In this course, students will interrogate the precarious relationship between political and popular culture. As we study how politics has successfully deployed popular culture as an ideological tool, we will also consider how politics has overburdened popular culture as a vehicle of change. These broad issues will serve as our framework for analyzing black femininity, womanhood, and the efficacy of the word “feminism” in the post-Civil Rights era. We will think critically about the construction of gender, race, sexuality, and class identity as well as the historical and sociopolitical context for cultural icons and phenomena. Students will read cultural theory, essays, fiction as well as listen to, and watch various forms of media. Expectations include three writing/visual projects as well as a group presentation.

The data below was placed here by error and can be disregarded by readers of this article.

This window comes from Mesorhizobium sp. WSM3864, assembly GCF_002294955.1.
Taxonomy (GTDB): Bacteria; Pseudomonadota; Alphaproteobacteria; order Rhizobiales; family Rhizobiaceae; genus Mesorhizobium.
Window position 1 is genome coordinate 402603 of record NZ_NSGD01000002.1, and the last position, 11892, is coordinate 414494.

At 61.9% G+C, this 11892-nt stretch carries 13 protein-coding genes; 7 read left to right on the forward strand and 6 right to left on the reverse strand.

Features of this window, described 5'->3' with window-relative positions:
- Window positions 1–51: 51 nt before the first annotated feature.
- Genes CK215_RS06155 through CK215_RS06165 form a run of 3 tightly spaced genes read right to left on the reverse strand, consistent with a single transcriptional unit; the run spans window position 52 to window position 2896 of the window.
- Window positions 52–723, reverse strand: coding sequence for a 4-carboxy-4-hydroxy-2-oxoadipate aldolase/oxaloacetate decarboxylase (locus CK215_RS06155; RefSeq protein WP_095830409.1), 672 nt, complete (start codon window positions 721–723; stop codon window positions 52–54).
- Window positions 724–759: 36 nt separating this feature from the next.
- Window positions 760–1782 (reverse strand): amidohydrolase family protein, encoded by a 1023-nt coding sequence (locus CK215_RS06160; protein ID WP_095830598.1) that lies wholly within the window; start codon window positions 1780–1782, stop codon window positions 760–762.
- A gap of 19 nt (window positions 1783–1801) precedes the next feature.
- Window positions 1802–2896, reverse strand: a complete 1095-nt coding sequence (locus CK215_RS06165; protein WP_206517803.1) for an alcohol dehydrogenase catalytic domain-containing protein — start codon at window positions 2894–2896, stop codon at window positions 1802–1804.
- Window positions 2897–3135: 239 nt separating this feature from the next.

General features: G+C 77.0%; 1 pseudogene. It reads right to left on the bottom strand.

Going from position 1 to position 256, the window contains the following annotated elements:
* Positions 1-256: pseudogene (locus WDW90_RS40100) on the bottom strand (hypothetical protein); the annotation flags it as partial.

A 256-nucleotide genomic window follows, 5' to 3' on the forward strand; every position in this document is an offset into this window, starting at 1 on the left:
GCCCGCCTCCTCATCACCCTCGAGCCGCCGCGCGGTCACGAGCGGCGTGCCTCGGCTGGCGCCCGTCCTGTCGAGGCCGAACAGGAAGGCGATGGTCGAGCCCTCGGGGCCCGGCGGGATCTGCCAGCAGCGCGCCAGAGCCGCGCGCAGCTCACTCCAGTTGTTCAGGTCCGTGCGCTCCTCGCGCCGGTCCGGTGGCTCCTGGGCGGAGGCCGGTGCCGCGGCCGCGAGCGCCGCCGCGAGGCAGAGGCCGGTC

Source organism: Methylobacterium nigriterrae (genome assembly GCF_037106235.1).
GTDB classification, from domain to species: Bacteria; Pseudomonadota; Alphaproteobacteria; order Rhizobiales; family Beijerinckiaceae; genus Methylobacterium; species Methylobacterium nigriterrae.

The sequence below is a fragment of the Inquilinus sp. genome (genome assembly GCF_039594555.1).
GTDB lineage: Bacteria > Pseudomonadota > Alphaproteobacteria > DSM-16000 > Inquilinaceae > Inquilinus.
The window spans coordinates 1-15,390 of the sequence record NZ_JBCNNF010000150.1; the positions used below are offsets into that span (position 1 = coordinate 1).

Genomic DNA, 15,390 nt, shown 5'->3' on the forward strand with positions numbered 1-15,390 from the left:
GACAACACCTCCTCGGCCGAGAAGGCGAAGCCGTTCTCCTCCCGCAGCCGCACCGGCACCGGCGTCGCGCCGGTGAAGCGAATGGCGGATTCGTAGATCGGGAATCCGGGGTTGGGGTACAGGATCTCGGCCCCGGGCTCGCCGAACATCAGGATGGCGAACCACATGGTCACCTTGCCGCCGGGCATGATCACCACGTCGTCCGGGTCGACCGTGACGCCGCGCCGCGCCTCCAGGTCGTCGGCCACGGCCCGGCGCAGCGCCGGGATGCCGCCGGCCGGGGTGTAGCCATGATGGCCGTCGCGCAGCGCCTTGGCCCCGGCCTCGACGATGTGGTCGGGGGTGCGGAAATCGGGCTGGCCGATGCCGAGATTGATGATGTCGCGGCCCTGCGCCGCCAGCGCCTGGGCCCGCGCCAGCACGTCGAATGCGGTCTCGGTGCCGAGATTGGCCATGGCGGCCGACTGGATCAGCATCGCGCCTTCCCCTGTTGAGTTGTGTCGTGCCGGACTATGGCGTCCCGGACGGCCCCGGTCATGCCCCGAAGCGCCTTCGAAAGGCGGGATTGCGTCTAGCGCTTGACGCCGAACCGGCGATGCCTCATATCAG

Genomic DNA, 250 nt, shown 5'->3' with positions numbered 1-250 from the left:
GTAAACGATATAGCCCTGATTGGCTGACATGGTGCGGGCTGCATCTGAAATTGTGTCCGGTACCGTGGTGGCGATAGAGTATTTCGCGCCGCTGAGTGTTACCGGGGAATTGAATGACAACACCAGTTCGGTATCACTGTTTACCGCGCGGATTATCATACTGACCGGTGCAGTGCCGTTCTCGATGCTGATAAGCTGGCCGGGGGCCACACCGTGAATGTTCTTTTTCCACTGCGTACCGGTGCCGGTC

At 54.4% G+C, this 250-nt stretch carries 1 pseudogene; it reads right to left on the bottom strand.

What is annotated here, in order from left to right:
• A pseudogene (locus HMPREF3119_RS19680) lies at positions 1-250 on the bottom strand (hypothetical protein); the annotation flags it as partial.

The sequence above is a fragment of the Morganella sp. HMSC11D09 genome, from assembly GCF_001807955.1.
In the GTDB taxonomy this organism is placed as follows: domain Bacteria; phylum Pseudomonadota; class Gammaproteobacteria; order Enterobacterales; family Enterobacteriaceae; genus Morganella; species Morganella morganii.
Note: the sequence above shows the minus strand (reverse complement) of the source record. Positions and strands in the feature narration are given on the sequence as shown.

Limited to 15 students. Spring semester. Professor Henderson.
If Overenrolled: Priority goes to students who are registered and attend the first day of class.